Describing the Health Service Delivery Network of an Urban Poor Area and a Rural Poor Area

  • Hilton Y. Lam
  • Roberto de Vera
  • Adovich S. Rivera
  • Tyrone Reden Sy
  • Kent Jason G. Cheng
  • Daryl Byte Farrales
  • Jaifred Christian F. Lopez
  • Red Thaddeus DP. Miguel
Keywords: access and quality of healthcare, Human resource for health (HRH), Service availability and readiness assessment (SARA), Service delivery network (SDN)


Objectives. This study aimed to assess the health workforce’s service capacities within a health Service Delivery Network (SDN) of an urban poor and a rural poor setting.

Methods. This is a concurrent mixed-methods study implemented in Navotas and Masbate, an urban poor and a rural poor area, respectively. Health needs of the residents were assessed through records review, qualitative methods and a household survey. Health facilities in the identified SDN were assessed using the Service Availability and Readiness Assessment (SARA) tool. Training data of Human Resource for Health (HRH) were also obtained.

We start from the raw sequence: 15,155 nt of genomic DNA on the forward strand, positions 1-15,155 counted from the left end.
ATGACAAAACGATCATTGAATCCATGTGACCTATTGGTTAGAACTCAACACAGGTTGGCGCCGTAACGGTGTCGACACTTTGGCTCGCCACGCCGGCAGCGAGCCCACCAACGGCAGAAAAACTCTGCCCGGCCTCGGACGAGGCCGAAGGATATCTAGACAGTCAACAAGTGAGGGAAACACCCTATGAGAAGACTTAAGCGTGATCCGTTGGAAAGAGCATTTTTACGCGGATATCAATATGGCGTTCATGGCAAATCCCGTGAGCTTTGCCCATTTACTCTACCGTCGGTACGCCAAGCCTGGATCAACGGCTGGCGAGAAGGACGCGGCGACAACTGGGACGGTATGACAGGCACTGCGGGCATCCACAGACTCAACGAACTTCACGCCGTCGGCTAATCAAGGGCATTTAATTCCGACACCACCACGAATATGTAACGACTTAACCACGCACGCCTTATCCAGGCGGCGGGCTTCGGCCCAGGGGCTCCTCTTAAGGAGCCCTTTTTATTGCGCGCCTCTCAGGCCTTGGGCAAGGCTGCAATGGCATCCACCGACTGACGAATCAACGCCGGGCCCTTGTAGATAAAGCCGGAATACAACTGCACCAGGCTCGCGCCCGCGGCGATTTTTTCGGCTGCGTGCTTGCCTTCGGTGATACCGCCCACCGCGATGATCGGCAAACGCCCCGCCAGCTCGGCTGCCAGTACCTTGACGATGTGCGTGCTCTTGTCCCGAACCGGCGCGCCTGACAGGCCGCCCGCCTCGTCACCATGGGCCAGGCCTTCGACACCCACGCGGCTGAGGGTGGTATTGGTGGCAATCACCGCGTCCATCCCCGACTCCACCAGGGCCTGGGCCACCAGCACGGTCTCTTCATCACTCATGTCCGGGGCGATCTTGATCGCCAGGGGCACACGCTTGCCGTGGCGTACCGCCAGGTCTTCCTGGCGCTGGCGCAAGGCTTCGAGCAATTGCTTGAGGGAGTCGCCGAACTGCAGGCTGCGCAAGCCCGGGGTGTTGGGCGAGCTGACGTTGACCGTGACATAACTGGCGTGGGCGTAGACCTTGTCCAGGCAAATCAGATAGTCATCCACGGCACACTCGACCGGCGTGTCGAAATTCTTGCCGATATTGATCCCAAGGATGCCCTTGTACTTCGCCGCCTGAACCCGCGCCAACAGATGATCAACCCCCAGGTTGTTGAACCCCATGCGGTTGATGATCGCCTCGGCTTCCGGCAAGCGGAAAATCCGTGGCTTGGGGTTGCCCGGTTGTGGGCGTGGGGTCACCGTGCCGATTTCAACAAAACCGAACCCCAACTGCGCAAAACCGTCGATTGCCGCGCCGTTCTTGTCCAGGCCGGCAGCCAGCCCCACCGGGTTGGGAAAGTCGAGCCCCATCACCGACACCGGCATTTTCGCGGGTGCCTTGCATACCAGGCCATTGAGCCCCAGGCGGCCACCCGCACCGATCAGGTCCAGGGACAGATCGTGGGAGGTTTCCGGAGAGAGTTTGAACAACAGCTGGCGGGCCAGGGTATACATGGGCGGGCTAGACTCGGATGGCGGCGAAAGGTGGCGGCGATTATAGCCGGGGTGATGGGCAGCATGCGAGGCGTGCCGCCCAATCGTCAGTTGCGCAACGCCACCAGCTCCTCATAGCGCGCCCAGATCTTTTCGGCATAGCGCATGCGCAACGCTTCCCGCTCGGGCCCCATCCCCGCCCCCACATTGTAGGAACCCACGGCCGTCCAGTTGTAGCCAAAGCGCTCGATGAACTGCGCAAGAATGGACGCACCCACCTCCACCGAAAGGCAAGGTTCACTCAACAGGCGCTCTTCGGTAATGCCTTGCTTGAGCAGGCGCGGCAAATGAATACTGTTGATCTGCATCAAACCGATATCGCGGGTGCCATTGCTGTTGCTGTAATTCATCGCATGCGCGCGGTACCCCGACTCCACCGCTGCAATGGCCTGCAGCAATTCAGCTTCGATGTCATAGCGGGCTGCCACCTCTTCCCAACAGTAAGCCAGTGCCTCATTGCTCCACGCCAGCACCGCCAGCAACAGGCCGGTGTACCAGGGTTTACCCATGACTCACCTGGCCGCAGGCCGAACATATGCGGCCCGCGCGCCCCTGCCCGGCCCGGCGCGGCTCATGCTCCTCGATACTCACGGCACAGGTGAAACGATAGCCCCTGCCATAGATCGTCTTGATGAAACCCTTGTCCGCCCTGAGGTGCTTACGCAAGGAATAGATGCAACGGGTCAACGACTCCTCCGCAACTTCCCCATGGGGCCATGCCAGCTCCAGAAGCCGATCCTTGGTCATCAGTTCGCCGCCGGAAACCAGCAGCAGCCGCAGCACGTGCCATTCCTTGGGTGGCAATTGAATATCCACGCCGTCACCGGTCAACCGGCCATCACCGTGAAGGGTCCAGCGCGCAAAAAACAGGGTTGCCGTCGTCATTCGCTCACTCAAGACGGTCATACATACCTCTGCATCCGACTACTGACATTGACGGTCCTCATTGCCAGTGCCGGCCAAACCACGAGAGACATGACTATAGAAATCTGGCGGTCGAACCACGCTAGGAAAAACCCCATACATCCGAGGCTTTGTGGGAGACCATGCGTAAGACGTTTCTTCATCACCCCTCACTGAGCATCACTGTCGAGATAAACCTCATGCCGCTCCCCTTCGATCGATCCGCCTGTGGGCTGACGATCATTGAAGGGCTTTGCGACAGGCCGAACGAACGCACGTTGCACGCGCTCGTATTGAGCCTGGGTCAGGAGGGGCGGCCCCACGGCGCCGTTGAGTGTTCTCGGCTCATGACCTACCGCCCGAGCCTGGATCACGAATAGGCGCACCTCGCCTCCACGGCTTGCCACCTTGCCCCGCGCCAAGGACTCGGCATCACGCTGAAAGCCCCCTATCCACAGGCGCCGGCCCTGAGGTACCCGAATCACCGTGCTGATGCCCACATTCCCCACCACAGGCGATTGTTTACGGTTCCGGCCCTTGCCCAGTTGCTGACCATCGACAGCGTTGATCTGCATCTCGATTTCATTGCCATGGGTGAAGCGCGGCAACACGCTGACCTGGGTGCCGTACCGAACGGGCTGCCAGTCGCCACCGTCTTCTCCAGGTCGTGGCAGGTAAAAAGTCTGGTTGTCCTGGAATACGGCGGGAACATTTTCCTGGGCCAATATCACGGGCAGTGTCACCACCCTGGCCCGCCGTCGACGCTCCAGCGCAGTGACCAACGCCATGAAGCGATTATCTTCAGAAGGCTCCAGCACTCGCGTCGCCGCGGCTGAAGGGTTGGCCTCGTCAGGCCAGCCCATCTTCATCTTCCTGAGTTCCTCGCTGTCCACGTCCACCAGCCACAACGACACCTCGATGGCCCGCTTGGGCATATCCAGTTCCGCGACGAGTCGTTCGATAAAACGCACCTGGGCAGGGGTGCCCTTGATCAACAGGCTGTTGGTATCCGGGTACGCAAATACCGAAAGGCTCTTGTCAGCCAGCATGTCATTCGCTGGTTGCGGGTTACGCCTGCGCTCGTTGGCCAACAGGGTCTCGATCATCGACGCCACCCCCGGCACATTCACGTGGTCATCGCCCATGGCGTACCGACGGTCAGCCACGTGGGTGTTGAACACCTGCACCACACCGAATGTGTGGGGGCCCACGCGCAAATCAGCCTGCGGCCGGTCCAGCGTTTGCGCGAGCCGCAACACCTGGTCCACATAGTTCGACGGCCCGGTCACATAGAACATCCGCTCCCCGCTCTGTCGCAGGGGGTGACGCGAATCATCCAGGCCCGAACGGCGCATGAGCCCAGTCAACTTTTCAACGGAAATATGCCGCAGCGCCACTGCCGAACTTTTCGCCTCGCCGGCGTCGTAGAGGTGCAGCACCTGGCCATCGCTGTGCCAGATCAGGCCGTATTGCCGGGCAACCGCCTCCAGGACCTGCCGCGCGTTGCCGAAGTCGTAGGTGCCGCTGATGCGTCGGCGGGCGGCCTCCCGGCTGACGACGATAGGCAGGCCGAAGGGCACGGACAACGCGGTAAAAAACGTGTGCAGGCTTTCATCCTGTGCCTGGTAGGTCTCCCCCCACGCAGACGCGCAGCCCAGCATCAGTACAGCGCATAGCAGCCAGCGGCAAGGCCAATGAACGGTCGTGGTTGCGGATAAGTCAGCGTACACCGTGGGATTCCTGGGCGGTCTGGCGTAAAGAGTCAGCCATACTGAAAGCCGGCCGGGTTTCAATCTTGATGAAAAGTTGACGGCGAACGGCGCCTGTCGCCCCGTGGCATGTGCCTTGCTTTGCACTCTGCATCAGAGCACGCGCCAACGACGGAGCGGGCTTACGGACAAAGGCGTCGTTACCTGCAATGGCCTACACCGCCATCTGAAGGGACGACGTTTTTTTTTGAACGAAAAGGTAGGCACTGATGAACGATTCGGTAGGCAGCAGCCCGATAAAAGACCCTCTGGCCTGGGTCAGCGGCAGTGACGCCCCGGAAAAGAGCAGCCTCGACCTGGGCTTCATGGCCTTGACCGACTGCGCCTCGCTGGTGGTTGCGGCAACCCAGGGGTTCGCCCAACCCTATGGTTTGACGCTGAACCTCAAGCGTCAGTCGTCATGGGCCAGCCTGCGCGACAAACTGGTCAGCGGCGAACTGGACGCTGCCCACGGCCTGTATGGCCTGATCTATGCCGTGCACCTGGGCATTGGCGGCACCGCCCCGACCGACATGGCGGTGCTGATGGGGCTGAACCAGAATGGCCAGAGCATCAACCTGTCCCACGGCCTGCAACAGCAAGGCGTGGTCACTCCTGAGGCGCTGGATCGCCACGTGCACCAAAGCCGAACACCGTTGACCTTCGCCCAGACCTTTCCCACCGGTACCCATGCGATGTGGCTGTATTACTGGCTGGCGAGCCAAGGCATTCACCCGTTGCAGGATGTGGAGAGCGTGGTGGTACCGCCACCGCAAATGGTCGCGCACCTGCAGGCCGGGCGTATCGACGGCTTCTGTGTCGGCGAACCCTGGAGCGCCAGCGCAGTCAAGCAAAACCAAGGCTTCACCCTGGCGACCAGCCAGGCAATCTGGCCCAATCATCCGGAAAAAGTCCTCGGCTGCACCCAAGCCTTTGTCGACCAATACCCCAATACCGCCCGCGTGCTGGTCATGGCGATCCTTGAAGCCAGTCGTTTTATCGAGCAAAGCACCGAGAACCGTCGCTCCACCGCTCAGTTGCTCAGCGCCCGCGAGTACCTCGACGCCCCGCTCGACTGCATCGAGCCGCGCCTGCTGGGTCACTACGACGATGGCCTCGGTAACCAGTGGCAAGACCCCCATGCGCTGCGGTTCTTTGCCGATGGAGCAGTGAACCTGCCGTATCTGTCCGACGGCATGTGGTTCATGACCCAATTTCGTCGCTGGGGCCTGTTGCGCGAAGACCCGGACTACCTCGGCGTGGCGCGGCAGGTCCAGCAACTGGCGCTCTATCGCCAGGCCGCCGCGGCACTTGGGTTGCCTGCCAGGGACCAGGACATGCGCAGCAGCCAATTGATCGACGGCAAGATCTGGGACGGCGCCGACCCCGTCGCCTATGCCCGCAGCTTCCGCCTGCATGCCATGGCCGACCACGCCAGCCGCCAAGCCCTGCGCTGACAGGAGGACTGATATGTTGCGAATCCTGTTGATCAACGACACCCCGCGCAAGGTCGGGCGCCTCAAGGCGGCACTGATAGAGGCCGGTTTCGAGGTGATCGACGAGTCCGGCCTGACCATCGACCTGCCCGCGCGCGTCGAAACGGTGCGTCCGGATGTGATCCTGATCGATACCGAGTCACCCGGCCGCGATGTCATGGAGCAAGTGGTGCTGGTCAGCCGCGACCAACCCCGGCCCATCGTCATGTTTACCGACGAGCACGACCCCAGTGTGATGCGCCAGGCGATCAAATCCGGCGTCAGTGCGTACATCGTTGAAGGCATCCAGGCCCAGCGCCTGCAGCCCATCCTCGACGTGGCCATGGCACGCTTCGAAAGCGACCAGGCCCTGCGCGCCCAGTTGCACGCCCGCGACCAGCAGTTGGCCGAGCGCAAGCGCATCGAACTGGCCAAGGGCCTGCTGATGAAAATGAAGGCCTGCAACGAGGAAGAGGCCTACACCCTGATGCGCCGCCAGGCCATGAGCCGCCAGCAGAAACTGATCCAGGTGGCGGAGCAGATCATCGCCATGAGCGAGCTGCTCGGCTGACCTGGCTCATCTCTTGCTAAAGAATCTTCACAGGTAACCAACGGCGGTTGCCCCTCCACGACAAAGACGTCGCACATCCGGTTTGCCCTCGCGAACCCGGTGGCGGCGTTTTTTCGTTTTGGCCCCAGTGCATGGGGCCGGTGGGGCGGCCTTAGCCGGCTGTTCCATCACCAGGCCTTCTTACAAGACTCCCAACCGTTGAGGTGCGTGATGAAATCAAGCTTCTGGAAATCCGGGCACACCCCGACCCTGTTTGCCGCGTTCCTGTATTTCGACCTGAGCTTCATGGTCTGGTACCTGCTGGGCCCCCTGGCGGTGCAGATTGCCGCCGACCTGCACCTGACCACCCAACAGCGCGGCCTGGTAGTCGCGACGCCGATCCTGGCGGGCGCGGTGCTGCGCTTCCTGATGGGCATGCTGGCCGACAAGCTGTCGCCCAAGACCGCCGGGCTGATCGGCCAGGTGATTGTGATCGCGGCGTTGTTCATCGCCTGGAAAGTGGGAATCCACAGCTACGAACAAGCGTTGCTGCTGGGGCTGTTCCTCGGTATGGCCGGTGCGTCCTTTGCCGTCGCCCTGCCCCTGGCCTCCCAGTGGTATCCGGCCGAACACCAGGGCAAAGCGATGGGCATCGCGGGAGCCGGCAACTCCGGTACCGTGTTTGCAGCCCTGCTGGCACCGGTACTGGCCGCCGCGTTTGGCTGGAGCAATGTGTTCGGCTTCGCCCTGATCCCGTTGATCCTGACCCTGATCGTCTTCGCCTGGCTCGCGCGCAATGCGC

Results. SDN in the two areas are different in terms of formality where memoranda of agreement were prepared between Masbate facilities but not in Navotas. Health worker to population ratios were 12.1 per 10,000 in Navotas and 2.7 in Masbate, respectively. The primary care facilities in the two sites met the recommended level of trainings for health workers in obstetric care, immunization, childhood nutrition and tuberculosis. There was a lack of post-graduate training in non-communicable diseases in all facilities. Poverty and geography were significant factors affecting health service delivery.

Conclusion. In terms of human resources, both sites have limited number of health workers and the ratios fall far below WHO guideline. Recommendations include: Primary health care staff complement should be increased in the two SDNs. HHRDB should conduct a study to settle the issue of continuing medical education requirements that are not congruent with WHO recommendations. The SDNs should include the access of medicines and commodities by poor patients in private facilities during times of stock outs. Also, during stock outs or unavailability of government health personnel, transportation should be made available via the SDN to transport poor patients to private or nongovernment facilities with the needed personnel. The DOH and HHRDB should investigate innovative strategies for telehealth services that do not require continuous electricity, nor telephone or cellphone signal.


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